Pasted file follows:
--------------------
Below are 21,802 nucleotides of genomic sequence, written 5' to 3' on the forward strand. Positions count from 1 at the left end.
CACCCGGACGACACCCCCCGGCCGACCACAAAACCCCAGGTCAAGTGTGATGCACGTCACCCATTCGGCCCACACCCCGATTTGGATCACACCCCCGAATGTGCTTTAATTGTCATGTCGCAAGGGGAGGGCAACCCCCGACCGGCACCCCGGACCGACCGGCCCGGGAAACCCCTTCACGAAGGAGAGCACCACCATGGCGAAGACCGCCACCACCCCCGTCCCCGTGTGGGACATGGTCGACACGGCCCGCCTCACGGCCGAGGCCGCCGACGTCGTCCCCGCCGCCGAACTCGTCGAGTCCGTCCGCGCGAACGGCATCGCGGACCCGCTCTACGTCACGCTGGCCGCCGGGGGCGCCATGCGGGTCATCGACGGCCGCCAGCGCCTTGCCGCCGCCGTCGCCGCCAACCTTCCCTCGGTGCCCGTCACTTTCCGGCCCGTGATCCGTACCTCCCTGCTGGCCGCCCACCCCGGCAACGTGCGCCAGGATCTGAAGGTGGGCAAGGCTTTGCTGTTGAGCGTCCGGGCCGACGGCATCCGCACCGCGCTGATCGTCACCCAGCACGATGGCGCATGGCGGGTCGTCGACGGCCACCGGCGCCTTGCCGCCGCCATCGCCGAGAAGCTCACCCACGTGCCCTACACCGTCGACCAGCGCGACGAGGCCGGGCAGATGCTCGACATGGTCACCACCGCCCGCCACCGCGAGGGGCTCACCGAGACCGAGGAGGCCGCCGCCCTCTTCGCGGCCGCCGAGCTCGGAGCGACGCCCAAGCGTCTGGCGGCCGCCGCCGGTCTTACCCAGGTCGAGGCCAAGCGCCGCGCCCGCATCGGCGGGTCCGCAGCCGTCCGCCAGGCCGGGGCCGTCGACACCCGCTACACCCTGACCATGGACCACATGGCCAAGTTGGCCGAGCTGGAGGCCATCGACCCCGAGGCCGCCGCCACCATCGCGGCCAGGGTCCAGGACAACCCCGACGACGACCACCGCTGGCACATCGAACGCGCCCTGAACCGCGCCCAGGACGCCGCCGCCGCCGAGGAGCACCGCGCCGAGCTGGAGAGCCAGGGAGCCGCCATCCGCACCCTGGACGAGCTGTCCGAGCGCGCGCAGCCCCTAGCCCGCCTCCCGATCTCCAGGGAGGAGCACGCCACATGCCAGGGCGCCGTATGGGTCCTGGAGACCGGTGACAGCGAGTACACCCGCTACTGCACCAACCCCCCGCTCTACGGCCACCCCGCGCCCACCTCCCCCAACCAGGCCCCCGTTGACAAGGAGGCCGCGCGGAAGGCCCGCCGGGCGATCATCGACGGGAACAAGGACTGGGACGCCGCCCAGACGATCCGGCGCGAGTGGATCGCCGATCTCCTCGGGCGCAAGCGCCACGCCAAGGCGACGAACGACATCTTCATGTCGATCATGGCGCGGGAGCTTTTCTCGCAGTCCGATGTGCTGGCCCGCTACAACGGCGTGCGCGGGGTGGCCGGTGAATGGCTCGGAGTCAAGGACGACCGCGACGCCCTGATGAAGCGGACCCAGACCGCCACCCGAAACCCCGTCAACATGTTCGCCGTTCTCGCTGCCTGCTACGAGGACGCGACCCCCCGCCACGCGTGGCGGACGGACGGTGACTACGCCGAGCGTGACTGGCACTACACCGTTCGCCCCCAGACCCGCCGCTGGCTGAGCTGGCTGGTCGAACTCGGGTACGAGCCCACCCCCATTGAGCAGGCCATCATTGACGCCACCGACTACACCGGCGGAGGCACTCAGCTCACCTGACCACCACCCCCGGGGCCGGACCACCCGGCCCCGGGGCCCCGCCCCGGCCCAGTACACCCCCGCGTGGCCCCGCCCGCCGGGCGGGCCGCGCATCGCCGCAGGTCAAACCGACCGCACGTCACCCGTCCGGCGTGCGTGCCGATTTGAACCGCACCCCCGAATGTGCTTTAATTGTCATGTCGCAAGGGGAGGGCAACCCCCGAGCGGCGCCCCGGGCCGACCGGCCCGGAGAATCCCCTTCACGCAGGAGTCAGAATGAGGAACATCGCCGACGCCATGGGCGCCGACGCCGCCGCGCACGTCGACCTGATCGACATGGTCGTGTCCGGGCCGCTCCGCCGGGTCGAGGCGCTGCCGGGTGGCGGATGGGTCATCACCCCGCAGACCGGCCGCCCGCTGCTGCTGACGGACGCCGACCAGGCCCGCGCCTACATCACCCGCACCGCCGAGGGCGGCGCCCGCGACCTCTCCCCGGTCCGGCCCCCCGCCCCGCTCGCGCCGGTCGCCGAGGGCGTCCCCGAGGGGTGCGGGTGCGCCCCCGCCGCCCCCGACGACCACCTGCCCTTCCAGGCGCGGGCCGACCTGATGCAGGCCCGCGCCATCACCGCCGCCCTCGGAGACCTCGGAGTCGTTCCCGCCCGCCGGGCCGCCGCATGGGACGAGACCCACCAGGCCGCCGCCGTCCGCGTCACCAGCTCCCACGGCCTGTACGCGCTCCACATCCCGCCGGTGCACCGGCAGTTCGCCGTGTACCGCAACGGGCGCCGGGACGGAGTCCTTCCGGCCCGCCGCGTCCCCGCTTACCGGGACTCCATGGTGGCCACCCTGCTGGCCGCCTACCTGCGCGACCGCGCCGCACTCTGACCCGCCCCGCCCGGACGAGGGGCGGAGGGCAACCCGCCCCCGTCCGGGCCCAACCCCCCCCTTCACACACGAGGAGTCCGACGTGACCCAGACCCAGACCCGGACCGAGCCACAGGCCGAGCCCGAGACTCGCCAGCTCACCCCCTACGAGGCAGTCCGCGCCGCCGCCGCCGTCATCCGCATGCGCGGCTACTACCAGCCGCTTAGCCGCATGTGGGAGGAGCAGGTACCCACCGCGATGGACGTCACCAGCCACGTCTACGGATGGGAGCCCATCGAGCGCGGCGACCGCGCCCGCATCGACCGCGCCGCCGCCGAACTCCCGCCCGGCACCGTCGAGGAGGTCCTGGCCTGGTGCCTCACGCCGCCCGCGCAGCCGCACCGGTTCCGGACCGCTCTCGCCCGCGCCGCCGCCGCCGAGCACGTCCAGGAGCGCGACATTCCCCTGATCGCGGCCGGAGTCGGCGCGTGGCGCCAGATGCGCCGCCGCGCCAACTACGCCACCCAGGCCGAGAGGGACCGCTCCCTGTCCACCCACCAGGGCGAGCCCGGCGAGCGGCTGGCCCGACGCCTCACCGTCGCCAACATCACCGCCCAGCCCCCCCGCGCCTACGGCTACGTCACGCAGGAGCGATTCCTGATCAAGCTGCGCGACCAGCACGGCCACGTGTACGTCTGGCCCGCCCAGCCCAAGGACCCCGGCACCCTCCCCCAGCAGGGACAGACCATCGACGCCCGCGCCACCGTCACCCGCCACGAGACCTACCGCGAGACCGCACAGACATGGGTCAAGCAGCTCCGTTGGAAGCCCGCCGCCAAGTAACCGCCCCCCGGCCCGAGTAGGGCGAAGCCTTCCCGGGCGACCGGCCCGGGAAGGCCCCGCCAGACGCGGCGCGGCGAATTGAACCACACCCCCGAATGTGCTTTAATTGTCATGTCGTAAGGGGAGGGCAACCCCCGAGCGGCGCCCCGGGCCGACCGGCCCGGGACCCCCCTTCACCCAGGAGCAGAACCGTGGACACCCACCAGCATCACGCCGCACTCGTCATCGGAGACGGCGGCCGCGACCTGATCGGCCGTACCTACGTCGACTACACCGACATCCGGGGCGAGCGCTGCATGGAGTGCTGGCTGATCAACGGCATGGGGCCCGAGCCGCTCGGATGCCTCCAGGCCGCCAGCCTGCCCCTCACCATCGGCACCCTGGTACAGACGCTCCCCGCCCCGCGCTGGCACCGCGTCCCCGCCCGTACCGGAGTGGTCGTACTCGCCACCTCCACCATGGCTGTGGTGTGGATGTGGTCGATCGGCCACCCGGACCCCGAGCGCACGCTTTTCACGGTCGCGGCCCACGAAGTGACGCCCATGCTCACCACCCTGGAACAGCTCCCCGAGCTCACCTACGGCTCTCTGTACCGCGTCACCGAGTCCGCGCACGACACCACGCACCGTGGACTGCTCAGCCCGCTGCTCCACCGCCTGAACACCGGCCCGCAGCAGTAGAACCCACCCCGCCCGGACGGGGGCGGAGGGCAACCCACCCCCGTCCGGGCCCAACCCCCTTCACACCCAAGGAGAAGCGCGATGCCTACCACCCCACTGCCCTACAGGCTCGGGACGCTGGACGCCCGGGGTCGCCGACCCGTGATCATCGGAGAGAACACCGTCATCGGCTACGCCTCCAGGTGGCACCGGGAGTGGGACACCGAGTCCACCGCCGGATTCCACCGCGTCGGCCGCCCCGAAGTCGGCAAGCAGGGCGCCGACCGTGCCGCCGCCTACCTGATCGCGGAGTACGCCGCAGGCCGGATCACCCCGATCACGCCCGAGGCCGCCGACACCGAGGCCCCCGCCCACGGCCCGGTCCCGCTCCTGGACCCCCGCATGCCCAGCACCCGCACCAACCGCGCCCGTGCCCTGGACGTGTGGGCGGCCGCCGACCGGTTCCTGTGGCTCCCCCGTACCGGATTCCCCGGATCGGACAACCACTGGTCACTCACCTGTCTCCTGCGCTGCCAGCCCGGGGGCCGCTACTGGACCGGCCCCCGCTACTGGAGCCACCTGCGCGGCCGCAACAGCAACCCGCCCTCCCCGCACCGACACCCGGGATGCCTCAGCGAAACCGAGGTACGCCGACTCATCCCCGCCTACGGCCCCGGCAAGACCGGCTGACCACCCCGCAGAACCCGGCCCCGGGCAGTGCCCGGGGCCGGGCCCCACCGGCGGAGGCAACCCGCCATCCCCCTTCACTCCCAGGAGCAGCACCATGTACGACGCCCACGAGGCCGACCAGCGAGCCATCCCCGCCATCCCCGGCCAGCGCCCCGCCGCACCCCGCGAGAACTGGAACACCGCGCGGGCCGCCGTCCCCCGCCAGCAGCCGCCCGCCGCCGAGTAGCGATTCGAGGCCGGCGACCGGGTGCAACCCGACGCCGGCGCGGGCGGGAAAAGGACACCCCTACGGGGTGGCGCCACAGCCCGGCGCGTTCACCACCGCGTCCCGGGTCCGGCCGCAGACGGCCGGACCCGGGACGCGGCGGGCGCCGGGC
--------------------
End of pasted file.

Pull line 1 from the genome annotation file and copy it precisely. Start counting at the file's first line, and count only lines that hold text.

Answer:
Below are 21,802 nucleotides of genomic sequence, written 5' to 3' on the forward strand. Positions count from 1 at the left end.